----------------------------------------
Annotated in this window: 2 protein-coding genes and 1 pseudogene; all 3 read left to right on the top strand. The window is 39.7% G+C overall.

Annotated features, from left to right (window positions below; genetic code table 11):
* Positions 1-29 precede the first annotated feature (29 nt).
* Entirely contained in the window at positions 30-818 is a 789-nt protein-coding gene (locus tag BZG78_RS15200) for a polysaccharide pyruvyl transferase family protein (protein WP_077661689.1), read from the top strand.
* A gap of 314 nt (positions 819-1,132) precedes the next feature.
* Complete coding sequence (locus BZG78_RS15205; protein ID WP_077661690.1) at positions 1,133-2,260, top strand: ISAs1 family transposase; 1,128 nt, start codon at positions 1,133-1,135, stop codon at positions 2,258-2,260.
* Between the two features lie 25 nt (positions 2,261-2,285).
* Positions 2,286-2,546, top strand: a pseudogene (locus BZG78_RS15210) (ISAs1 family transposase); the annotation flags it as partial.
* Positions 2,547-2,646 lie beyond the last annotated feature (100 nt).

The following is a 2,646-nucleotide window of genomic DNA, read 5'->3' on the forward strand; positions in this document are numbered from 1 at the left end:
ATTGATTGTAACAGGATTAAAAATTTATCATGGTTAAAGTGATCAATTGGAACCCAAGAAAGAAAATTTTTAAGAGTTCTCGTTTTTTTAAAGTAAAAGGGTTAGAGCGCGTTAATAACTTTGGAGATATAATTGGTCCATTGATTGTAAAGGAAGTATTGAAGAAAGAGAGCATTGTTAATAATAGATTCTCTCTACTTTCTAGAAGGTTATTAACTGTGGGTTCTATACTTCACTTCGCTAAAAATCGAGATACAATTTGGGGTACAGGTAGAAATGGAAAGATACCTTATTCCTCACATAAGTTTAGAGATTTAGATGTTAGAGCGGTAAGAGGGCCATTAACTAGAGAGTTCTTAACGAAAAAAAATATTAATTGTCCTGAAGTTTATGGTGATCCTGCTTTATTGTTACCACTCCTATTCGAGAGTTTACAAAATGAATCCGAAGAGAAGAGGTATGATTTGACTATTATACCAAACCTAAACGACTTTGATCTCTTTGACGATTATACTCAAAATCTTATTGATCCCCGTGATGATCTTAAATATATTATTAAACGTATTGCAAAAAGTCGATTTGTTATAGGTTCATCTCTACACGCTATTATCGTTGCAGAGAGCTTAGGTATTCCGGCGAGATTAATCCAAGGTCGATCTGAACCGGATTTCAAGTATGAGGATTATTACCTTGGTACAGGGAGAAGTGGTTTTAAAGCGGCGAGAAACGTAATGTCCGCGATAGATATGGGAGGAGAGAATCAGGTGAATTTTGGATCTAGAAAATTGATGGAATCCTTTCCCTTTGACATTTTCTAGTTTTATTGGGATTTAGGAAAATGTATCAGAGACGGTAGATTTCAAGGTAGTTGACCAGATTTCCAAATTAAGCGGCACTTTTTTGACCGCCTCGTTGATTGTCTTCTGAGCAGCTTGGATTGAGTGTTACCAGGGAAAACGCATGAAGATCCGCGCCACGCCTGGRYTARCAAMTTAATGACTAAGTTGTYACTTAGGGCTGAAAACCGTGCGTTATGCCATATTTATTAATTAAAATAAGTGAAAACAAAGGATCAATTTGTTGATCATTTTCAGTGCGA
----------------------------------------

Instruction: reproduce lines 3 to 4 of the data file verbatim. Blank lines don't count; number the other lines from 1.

* Positions 1-29 precede the first annotated feature (29 nt).
* Entirely contained in the window at positions 30-818 is a 789-nt protein-coding gene (locus tag BZG78_RS15200) for a polysaccharide pyruvyl transferase family protein (protein WP_077661689.1), read from the top strand.